Analizy weryfikacyjne w badaniach z zastosowaniem wywiadu kwestionariuszowego, ich rodzaje i możliwości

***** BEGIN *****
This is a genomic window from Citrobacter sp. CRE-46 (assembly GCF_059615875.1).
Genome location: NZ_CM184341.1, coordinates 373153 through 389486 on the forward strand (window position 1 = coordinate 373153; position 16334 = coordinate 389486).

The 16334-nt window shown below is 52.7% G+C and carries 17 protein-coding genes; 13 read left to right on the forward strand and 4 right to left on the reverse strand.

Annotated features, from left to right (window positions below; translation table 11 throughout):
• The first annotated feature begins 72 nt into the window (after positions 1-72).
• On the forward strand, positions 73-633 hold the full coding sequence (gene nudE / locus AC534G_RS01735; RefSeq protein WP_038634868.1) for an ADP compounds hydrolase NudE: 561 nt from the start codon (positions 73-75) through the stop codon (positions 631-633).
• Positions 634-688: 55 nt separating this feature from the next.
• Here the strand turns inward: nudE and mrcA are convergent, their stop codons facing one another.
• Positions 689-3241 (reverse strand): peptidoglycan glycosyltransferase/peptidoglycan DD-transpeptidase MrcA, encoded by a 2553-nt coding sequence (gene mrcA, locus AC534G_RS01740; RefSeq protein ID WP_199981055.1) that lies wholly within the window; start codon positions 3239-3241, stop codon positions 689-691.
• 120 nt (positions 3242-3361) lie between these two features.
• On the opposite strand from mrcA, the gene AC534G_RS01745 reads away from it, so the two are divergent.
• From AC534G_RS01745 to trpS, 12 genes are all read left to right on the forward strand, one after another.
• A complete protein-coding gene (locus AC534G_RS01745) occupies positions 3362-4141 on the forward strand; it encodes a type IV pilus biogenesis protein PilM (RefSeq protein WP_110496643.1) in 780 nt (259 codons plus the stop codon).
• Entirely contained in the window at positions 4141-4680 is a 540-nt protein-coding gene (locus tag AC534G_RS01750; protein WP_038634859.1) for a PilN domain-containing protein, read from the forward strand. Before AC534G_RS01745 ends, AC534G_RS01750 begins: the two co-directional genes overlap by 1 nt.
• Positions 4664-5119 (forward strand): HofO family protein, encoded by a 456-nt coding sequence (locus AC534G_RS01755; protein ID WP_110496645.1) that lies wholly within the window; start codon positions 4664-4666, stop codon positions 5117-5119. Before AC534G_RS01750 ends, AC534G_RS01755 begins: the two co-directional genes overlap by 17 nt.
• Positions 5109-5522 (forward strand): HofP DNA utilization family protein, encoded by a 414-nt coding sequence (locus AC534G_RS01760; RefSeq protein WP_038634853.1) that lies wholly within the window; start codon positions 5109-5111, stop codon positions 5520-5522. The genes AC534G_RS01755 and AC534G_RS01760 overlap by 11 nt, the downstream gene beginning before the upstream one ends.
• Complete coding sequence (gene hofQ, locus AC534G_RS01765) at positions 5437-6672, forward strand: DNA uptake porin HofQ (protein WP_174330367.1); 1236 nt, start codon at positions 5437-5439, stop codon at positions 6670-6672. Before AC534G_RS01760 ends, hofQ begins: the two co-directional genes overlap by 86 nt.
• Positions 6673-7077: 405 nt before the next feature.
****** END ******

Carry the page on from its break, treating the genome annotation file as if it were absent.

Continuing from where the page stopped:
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Application of standardized, techniques of data gathering permitted to obtain quantitative research results. However, a researcher cannot evaluate precisely the value of these results. He can only — but not always — assess the magnitude of the sampling error without being able to estimate errors of a different origin and especially response errors. Elaboration of methods of estimating such errors should be one of the purposes of methodological investigations. Analyses of surveys using questionnaire interviews has shown that, in evaluating their results, it is not possible to employ the methods of evaluation developed in other sciences. This evaluation, most often imprecise, is the purpose of verificational analyses conducted in sociology. Two principal kinds of such analyses may be distinguished: external and internal one. External analysis consists in checking the data obtained by means of questionnaire interviews against the data obtained as a result of other research processes. The latter data may relate 1° to the members of an identical collectivity, 2° or to a comparable collectivity (most frequently a split-ballot technique is used). In the first case, the evaluation may be performed not only on the basis of a comparison between the data describing the same phenomenon, but also 3° on the basis of other data, relating to other phenomena strongly correlated with those being the object of the research. These three types of external analyses may be further divided according to whether the control information has been obtained by means of a procedure which is absolutely trustworthy, only more trustworthy, or as trustworthy as the information whose trustworthiness is to be evaluated. In consequence 9 specific types of verificational analyses are obtained. Their possibilities as well as the scope of the application are diversified. It is only those analyses in which the same information is obtained twice from the identical collectivity, and in which absolutely trustworthy data are used, that permit one ascertain which answers turned out to be valid, i.e. contain a true information, and, as a result, to assess the magnitude of the gross error as well as the net error. The magnitude of the net error can be assessed also in case the control results have been obtained through absolutely trustworthy research procedure applied to another, comparable collectivity of respondents. However the application of the both types of analyses is limited due to the lack of absolutely trustworthy procedures in investigations of most social phenomena. Other types of analyses do not show this limitation but they do not yield trustworthy information about the errors or any quantitative results at all. The article discusses in detail the possibilities of each of the distinguished 9 types of analyses. Internal verification consist in an analysis and evaluation of the processes that that yield the information desired. If a given process goes on appropriately, then the respondent’s answer is also appropriate and should be valid. In order to be able to evaluate every information-getting process, it is necessary to compared it with a model of an appropriate course of such a process. The article presents the method of construction of such models, with regard to every questionnaire question and the information desired. The method is based on the scheme of inference from the indicators about phenomenon under study, the scheme having been adapted to the questionnaire interview. The first premise, in this inference, relates to the asking a respondent a given question as well as to the kind of an answer given by him to that question; the second premise, concerns the relation between that answer and the statement about the research unit, the statement concerning the information desired. This scheme constitutes the most general form of the model. In order to make it more specific, one looks for these statements concerning the information-getting process, which warrant the truthfulness of the premises. If the statements are true, then the premises will be also true as well as the conclusion drawn from them and, in consequence, the information obtained. The total truthfulness of these statements constitutes then a sufficient condition of truthfulness of that information. The statements concern: 1° external manifestations of the process through which the information is formed (asking a question, recording and classification of the answer); 2° correctness and consistency of the classification used; 3° internal reactions of a respondent to the questionnaire question; 4° eventually, the relation between the interview situation and the real-life situations; 5° sometimes, the regularities in the occurrence of certain phenomena outside the interview situation. Only the statements 1° and 2° are always identical, regardless of the type of a question, the remaining statements vary. The model constructed this way may be also used in an analysis of the correctness of a questionnaire question. The data concerning the internal reactions of a respondent can be obtained by means of a specially designed interview about an interview which yields the information about how a respondent has understood the question and formulated an answer. Psychological tests may be also used for this purpose. The result of internal verification does not necessarily overlap with that obtained by external verification. If, by means of the latter, it is ascertained that a given answer is valid, this does not necessarily mean that the course of the process by which that answer has been obtained, was appropriate. The answer may be valid accidentally. The use of an internal verification is limited, due to its labouriousness; it can be however used for the verification of those answers and the corresponding information which cannot be verified externally, e.g. those concerning opinions. It is recommended to elaborate verificational procedures lending themselves to practical application and permitting to assess the magnitude of errors. Such procedures should consist of a combination of various types of analyses.